Technical project manager Guillaume Hauss explains why the integration of isolated innovation is the critical next step for advancing autonomy.
It’s easy to get carried away by the promise of full autonomy. Every two months, a new start-up hits the headlines with a break-through camera, sensor, intelligent lighting or data stream management system. We’re in a techno frenzy, with incredible solutions doing amazing things in laboratories all over the world.
But that’s also the problem. We have all the components, but no system to make them all work together. These leaps forward are happening in isolation across the world. Of course, it’s more fun from an engineering point to come up with new gadgets. The un-fun bit is thinking how to develop workable regulations or how to equip gas stations for driverless cars or how to make roundabouts safe for pedestrians.
Integration of all these innovations is the next hurdle to progress. OEMs and Tier 1 suppliers face the challenge of bringing these advances in technology together in a way that actually works.
Solving the puzzle
A partner like Expleo can make the difference. Our strength is in systems architecture. Putting the jigsaw together. We’re increasingly unique in the industry, in that we can handle multilateral and multidisciplinary challenges such as helping to develop complex systems that consist of cloud services infrastructure, embedded onboard systems, and all the communication elements, networks and channels in between.
A systems approach demands a different kind of operative too. In this case, experience is less about 20 years’ research in a laboratory, but rather three or four years hands on, learning incrementally, working in a team of like-minds, gaining a broader view of what’s possible and how it fits together.
Expleo’s in-house Autonomous Valet Parking (AVP) project allowed our team to develop all the necessary steps for level 4 autonomy (driverless in a controlled environment): from system definition to application on a prototype for both embedded and cloud-based services. AVP provided a hands-on opportunity to explore cutting-edge technologies such as Deep Learning, AI, Computer Vision and Data Fusion.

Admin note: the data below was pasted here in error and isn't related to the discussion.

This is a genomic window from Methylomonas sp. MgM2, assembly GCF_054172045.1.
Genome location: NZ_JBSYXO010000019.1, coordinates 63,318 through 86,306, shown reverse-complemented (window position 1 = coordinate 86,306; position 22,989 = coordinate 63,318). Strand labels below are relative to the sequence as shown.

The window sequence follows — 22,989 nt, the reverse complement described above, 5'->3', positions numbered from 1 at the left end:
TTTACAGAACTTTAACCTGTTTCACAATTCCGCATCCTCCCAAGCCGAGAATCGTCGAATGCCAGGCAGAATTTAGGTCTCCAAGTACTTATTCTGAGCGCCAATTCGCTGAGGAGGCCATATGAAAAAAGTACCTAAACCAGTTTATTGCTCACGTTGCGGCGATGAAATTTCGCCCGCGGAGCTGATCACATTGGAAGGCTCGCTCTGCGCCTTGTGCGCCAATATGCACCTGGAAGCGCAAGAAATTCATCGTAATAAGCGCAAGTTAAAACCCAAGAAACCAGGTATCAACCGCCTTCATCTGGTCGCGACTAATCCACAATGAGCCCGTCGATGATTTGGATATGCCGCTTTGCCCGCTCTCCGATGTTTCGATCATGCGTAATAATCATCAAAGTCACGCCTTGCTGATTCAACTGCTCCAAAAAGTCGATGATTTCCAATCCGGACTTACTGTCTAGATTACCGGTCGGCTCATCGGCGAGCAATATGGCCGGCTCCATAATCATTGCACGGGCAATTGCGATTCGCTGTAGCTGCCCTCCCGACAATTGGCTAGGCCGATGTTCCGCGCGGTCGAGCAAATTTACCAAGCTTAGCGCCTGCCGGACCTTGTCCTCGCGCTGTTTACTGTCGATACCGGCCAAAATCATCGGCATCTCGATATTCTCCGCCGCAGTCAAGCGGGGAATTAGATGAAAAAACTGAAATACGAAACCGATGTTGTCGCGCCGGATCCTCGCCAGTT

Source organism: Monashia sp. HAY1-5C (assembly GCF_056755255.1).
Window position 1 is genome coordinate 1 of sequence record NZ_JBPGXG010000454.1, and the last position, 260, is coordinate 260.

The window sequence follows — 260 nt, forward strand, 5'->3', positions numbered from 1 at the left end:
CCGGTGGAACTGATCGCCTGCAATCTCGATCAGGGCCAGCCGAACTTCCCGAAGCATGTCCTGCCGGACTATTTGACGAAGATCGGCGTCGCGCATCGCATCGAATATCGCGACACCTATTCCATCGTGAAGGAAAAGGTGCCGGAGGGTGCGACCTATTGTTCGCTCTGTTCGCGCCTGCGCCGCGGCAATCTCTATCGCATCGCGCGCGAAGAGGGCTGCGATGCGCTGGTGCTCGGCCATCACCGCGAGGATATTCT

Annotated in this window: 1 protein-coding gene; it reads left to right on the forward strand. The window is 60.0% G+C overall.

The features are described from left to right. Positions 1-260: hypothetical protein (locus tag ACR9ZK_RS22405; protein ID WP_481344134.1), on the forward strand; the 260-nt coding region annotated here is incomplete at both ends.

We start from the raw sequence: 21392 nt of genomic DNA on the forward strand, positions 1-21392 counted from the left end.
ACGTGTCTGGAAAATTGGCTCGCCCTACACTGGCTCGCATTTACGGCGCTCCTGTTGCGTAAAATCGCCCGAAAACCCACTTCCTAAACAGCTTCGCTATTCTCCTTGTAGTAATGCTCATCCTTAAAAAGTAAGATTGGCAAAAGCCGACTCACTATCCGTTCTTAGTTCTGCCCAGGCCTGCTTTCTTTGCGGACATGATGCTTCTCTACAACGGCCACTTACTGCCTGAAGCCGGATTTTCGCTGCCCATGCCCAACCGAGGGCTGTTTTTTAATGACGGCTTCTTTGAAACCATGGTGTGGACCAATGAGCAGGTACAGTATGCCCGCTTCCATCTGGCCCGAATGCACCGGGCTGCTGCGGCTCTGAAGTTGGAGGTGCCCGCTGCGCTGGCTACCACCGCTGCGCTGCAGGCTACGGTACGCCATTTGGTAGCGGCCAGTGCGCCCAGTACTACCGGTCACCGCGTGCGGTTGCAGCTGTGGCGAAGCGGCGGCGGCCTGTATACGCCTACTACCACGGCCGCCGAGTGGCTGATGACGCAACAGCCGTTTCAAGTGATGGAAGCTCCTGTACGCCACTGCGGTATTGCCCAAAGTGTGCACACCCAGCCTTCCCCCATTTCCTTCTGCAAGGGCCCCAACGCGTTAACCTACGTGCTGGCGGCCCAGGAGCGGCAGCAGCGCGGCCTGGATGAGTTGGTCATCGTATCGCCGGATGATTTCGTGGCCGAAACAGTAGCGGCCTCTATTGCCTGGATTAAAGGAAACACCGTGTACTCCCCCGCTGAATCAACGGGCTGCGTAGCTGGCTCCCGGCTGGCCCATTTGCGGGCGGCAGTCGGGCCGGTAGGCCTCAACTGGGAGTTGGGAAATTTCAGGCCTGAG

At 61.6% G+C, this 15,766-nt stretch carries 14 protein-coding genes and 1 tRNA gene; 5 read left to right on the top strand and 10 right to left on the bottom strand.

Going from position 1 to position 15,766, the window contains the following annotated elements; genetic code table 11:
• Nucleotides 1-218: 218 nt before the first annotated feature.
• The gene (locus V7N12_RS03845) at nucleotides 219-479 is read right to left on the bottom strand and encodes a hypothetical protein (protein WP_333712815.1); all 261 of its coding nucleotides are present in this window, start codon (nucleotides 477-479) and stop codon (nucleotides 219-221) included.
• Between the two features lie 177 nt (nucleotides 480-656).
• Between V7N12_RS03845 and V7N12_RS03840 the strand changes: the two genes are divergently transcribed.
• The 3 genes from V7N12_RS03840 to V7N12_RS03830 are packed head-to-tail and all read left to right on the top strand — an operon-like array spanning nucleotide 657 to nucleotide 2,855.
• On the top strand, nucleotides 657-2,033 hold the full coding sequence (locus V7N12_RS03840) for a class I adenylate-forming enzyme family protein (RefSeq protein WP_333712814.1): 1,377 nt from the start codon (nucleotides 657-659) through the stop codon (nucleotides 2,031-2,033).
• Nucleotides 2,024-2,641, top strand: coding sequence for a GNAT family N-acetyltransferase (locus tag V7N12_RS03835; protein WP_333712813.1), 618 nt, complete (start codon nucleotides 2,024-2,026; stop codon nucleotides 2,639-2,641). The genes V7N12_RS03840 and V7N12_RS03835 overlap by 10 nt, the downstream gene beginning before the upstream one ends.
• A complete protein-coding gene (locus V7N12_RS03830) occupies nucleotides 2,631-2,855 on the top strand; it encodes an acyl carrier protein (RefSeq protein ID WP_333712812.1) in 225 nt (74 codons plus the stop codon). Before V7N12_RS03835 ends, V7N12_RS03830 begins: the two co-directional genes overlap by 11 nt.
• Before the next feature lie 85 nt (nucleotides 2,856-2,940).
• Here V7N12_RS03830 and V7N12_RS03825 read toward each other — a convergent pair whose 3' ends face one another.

We discovered just how closely the car and infrastructure need to work together. Splitting the responsibility and intelligence between them both, based on their capacity to access the relevant data, proved more effective than leading with either. Within just one year, we went from no vehicle, no software, no parking site, no team – to one prototype vehicle, one end-to-end software stack, one test parking facility and one video showing off the whole use case.
Expleo has enjoyed tremendous progress in recent years on simulation for new mobility, including one of the few open-source freeware global simulation solutions available on the market. At the moment, there are no off-the-shelf simulation solutions that reach the same level. As an integrator, Expleo has gathered software and algorithms to construct an end-to-end simulation that holistically validates the myriad scenarios of autonomous driving.
Our teams also help customers to develop new solutions in ‘less glitzy’ areas such as regulation development, infrastructure optimisation and cybersecurity, without which there will be no level 5 autonomy.
We may not invent the individual gadgets or entirely write the algorithms that advance ADAS, connected cars and autonomy. However, our teams have deep, practical knowledge of how this technology fits together, built through our in-house projects. We also collaborate across our different teams in France, UK, Germany, Italy, Spain and Romania, sharing information on test bench simulation, infrastructure, lidar development – whatever is needed. We know how to think, design and integrate innovations within the vehicles of tomorrow. At the moment, the industry is unable to provide cost-efficient and robust systems architecture. This is the next step for autonomy. Until that arrives, we won’t be seeing any kind of autonomous driving on the public highway, that’s for sure. Until the onboard and outside worlds can collaborate, there will be lots of smart technology but few practical solutions. We’ll be sprinting on the treadmill, rather than running in the real world.